Hon kamasu 本カマス barracuda (Sphyraena pinguis)       

Hon kawahagi 本皮剥 thread-sail filefish (Stephanolepis cirrhifer)   

Hon shishamo 本ししゃもcapelin or longfin smelt (Spirinchus lanceolatus)

Ibodai疣鯛 Japanese butterfish (Psenopsis anomala)

Isaki 伊佐木threeline grunt (Parapristipoma trilineatum)

Itoyori イトヨリgolden threadfin bream (Nemipterus virgatus)

Kaki 牡蠣 oyster (Crassostrea gigas)

Katsuo  鰹   skipjack tuna or oceanic bonito (Katsuwonus pelamis)

Kohada 小鰭   gizzard shad (Konosirus pumctatus)

Kurumaebi 車海老   Japanese tiger prawn (Marsupenaeus japonicas)

Maaji 真鯵 horse mackerel (Trachurus japonicas)        

Maiwashi  真鰯  sardine (Sardinops melanostictus)

Masaba真鯖   pacific mackerel (Scomber japonicus)

Mebachi maguro 目鉢鮪 bigeye tuna (Thunnus obesus)

Medai 目鯛 butterfish (Hyperoglyphe japonica)

Mekajikiめかじき swordfish (Xiphias gladius)        

Sanma 秋刀魚 Pacific saury (Cololabis saira)

Sawara さわら Spanish mackerel (Scomberomorus niphonius)

Shirosake 白鮭   chum salmon (Oncorhynchus keta)                              

Sujiko筋子 salmon roe still in the sac                         

Surume ika スルメイカJapanese flying squid (Todarodes pacificus)

Tachiuo   太刀魚   cutlassfish or largehead hairtail (Trichiurus lepturus)

Takabe タカベ yellow-striped butterfish (Labracoglossa argentiventris)

Wakasagi 若細魚 Japanese smelt (Hypomesus nipponensis)                                        

Warasaワラサ yellowtail  (Seriola quinqueradiata)        

Watarigani 渡蟹 swimming crab (Portunus trituberculatus)    

 

Other fish you may see in the market

 

Ainame 鮎魚女fat greenling (Hexagrammos otakii)                         

Akagai 赤貝 ark shell (Scapharca broughtonii)

Asari 浅利 Japanese littleneck clams (Ruditapes philippinarum)

Ayu     ayu or sweet fish ( Plecoglossus altivelis)                

Hotate 帆立貝 scallops (Patinopecten yessoensis)

Hoya ホヤ sea squirt (Halocynthia roretzi)

Kihada maguro 黄肌鮪 yellowfin tuna (Thunnus albacares)  

Kinki 黄血魚 thornyhead (Sebastolobus macrochir)

Kinmedai or kinme 金目鯛 splendid alfonsino (Beryx splendens)

Kurumaebi 車海老   Japanese tiger prawn (Marsupenaeus japonicas)  

Maaji  真鯵  horse mackerel (Trachurus japonicas) 

Madai 真鯛 sea bream (Pagurus major)

Makarei 真鰈 Japanese common flounder (Pleuronectes yokohamae)

Mebaru 目張 rockfish (Sebastes inermis)

Mirugai 海松食 geoduck (Tresus keenae)           

Sazae 栄螺 turban shell (Turbo cornutus)

Tairagai 平貝 penshell (Atrina (Servatrina) pectinata)

Tobiuo 飛魚 flying fish (Cypselurus agoo agoo)

Tsubugai   螺貝   whelk (Buccinum undatum)

Nihonbashi Sapporoya – Hiyashi Chuka Goma Dare

ImageTokyo has been unseasonably hot this week. My favorite bowl of cold ramen noodles in the whole city is a great little dive called Sapporoya.The ramen shop happens to be across the street from one of my favorite kaiseki/kappō restaurants, Nihonbashi Yukari. I love that on this narrow street you can find two contrasting meals, both exceptional, at different price ranges.

I used to work in Nihonbashi at Takashimaya department store. I came upon Sapporoya  by chance one night when looking for a quick bite to eat with a girlfriend. It was summer and the cold ramen dish was tempting. The first time I had it I think I picked up the large bowl and sipped up the broth. It is rich in umami and has a nutty sesame sauce that brings the whole dish together. When I went to work the next day at Takashimaya and shared my story with Yamada-san (older man who is a gourmet and introduced me to many great spots), he knew immediately of it. I was advised by Yamada-san that the hot bowls of ramen are also very good here. But, I am addicted to the cold ramen with sesame dressing.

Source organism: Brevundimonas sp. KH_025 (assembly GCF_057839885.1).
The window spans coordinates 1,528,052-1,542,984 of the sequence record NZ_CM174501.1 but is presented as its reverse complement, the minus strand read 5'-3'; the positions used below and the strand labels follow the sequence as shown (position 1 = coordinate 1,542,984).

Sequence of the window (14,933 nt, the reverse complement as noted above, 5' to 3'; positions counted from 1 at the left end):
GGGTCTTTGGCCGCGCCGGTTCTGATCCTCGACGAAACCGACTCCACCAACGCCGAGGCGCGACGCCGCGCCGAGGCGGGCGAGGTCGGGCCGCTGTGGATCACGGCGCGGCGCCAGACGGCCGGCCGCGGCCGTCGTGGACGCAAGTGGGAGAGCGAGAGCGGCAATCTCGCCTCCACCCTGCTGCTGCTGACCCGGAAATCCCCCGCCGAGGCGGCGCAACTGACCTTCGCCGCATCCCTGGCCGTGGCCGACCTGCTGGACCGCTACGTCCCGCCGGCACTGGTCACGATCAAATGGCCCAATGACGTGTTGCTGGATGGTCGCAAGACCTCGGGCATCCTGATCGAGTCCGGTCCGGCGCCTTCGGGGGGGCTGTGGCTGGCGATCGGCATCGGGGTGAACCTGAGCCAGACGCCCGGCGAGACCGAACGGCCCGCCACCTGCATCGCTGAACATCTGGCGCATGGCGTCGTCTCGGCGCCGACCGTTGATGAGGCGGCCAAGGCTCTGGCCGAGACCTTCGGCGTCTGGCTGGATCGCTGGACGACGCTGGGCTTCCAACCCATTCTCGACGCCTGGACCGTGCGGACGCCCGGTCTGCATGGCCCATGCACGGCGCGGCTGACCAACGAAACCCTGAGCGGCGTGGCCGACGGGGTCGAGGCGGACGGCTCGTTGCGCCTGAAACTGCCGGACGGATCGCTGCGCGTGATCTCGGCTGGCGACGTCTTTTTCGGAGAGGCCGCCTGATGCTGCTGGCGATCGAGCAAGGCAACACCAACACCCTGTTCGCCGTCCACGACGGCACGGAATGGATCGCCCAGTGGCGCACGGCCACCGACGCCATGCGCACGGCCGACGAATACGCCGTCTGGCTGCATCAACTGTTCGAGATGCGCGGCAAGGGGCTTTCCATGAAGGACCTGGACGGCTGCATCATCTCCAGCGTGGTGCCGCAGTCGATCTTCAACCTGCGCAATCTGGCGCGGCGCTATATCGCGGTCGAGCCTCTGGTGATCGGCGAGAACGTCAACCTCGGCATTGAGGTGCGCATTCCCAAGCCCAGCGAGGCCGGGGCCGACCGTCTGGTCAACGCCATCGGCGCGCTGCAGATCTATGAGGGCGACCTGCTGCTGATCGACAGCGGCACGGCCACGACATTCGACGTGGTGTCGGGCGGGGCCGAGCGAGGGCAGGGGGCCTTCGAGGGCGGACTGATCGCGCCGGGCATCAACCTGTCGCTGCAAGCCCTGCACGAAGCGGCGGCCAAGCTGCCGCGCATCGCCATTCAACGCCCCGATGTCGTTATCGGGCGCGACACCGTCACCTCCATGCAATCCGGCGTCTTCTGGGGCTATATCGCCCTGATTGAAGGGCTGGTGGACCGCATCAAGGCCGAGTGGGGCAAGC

I stopped by this week and was so touched that the owners had remembered me. I haven’t been back in five years, but as soon as I came into the shop I was warmly welcomed. It’s a small restaurant and most of the diners are area businessmen, so I guess as a half-Japanese woman I stick out a bit. Regardless, I was happy to be back. I am very sentimental so their kindness in welcoming back  to the shop almost brought tears to my eyes.

The dish is still as I remember. Presented in a large bowl, rich with toppings, and still with lip-smacking sauce. I no longer pick up the bowl at the end, but the thought did cross my mind. When you come into the store you place your order with the cashier. For this dish, be sure to ask for the hiyashi chuka goma dare. I don’t care for Japanese mustard so I also request karashi nuki.

Sapporoya is just minutes from Tokyo Station on the Yaesu side.

Nihonbashi Sapporoya 札幌や

Chuo-ku, Nihonbashi 3-3-5, B1

中央区日本橋3-3-5, B1

Monday – Friday 11:00~14:30 17:00~21:00

Saturday 11:00~14:30

closed Sunday and holidays

Gotta Get – Fresh Green Tea

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It has been incredibly hot in Tokyo this last week. Record high for the month of October, 31 degrees C yesterday, almost 88 degrees F. I tend to drink a lot of water while out in the city, but another favorite, if I can find it, are these green tea bottles. Powdered green tea, sometimes sencha, or sencha mixed with mattcha, is in the cap of the bottle of water. When you twist open the cap the tea falls into the water. Just shake up the bottle and you have cold, fresh green tea. There are a few shops in Tsukiji Market selling this. Usually you’ll see it in front of a tea shop in a big bucket of ice.

ABC Kitchen’s Chef Dan Kluger at the Park Hyatt Tokyo